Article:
Tuesday, 30 March 2021

 The March edition of .....
.....the Lockdown Blog

There has been quite a number of environmentally related tasks undertaken by various NCVs during the last month so, without any further ado, let's have a look at what's been going on.

Well - it wouldn't be a lockdown blog without a rubbish photograph from Anita, would it? By rubbish I am talking litter - not photographic quality. A first prize in the photo competition showed just how good Anita's skills are in that quarter! 

One can only hope that this bag was not hung there on purpose.
Let's give the local residents the benefit of the doubt and blame the wind.
Thanks to Anita for removing it.

The annual maintenance of the sand martin wall up at Gouthwaite needed to be undertaken before the nesting season got underway. Tony and Ros E. spent a wet morning cutting down the vegetation along the top and at the base. We don't want the young sand martin chicks getting pounced on by a sneaky stoat while they are feeding on the tip of the wall, do we?

Here is the sand martin wall at the start of play.

Here's Tony in action with his trusty slasher.

And here's the finished job - all the trimmings 
raked off and piled by the wall.

On the same soggy day a small number of NCVs helped out a friend of Ken's who is in the process of planting 5000 trees (mainly oak, alder and willow) at Little Studley, alongside the River Ure, near Ripon. With the end of the tree planting season almost upon us, time was of the essence. 

The start of the day.

And they're off!

Husband and wife team Ros K. and Nick took great
 pains to ensure that the tubes were perpendicular.

Julia, the tube mule, trudged back and forth 
supplying everyone with tree guards.

By 3pm the weather stopped play but much had been achieved. Ros K. thinks 300 trees were planted. Both Ken and Dave estimate 550-600. 

However many they planted Ken looked very
 pleased and gave everyone the thumbs up!

The same group returned to continue the job the following week, on a much sunnier day. Could the provision of pies and cake on day one be partly the reason for them embracing this task?

They carried on along the riverside, leaving a forest in their wake.

Unable to help themselves, this group also agreed to help out with another of Ken's friends - also on a two day tree planting mission. This time it was at a newly established camp site near the beautiful Eavestone lake, hidden away between Ripon and Pateley Bridge. Medals all round tree planters!

Three garden developments have been undertaken during March.

Liz sent in an update on progress with the construction of her greenhouse. As you can see - it is coming on a treat (?) and is almost ready for planting out her 2021 seedlings. Or should that read 2022? Apparently they have discovered that a piece critical to its construction is missing......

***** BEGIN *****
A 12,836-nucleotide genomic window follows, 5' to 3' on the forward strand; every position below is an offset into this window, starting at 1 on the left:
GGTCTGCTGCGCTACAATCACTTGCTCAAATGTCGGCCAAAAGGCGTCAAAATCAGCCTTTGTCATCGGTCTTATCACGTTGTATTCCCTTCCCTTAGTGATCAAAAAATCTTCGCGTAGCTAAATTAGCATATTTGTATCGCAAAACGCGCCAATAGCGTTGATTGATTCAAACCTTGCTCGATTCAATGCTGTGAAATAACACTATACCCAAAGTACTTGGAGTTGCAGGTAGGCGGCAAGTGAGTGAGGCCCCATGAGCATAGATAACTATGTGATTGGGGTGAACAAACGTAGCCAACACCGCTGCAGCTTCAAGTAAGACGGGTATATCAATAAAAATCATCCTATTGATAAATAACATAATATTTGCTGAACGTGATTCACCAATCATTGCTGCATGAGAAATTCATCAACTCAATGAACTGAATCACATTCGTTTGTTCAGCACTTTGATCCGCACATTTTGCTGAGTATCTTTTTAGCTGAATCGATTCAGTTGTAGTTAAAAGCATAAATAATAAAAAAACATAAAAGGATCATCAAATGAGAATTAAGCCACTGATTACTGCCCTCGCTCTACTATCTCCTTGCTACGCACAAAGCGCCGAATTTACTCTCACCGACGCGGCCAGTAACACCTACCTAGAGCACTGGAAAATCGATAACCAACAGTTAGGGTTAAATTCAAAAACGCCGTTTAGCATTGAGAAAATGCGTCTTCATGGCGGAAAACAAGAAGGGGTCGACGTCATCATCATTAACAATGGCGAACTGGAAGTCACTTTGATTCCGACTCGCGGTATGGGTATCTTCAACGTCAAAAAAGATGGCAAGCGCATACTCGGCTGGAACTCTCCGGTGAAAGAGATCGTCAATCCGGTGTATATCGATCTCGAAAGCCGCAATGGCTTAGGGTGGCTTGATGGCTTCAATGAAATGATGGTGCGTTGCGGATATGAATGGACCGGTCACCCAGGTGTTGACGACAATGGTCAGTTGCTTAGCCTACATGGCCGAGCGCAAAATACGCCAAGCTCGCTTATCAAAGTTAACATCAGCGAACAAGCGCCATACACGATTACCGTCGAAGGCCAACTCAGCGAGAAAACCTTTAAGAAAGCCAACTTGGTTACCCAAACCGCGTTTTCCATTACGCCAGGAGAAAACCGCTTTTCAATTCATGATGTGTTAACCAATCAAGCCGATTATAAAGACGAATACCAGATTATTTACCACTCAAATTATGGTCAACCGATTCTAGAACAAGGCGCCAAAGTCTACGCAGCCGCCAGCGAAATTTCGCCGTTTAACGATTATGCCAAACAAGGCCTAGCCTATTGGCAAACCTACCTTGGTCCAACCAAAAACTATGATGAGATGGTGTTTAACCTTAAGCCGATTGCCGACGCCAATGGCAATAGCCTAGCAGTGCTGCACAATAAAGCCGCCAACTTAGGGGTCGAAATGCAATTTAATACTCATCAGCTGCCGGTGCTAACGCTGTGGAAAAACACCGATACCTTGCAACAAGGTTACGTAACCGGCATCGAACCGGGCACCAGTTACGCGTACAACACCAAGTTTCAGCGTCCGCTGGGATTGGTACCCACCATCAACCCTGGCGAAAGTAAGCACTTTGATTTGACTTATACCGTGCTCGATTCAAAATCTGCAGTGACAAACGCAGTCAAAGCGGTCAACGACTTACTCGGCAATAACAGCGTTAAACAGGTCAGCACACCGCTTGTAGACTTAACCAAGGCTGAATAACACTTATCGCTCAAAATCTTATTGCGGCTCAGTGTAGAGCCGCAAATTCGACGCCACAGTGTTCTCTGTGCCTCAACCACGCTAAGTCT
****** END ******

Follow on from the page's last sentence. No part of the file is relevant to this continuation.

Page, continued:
February                                    March

Ros E. was trying to do something to help wildlife on the top patio in her garden.
These are the patio edges before the arrival of some planters
 and plants - devoid of any food for foraging pollinators.

And these are the same areas at the end of the job.
Come on bees. These  plants will soon be flowering!
Actually - a third trough has now been added, next to trough 
number 1 but is still awaiting the arrival of plants.

Anita and her husband have removed a bank of laurel bushes and replaced them with some bee friendly alternatives.
Apparently this bank is a lot steeper than it looks in the picture.
It will certainly look better once it is covered in flowers.

Anita has also been working hard at Bramhope scout hut, removing the scrub that was encroaching on the playing area. Judge for yourselves the difference her and her assistant have made.....

...and after. Amazing.
Pats on the back for both of you!

Paul, too, has been doing his bit in Hackfall Wood. He has cleared some gullies and paths and created a brash pile. He reports that it is looking dry and spring like at the moment.

This fallen tree just had to go.

That's one nice neat brash pile Paul!

During March the NCVs have been taking part in 2 Zoom training sessions - the first about Moorland Management, given by Tracy and Mick Johnson of the Nidderdale Moorland Group

This session was very interesting and heartening to listen to. The amount of conservation work that the Nidderdale gamekeepers do to protect and encourage wildlife on the moors is commendable. 

The following week was the first of two on pond management from Ann Carter of the Freshwater Habitats Trust. It covered a number of topics including:

  • The state of the country's freshwater habitats. This part of the session contained some disappointing data regarding the state of the country's fresh water habitats. Apparently it is ponds that are the cleanest freshwater habitats.
  • Pond surveying - quite a few of us are now very keen to get out with some testing kits!
  • Pond Management Risk Assessment - here we learned about the need to take a 'precautionary approach' rather than going in with loppers and dredgers willy nilly. The most unlikely looking ponds are often the ones that should be left, as they are as they can contain rare species.
Everyone is looking forward to Ann's second training session.

Our honorary NCV, Harry, had his 7th birthday recently and was given a very surprising, but completely environmentally related, present - a wormery!! Not many children would relish the prospect of opening one of those on their birthday but Harry did. He was also given 250 worms to put into it. If you look closely you can see some wiggling their way through the layers.
Cooey wormies. Say "Cheese!"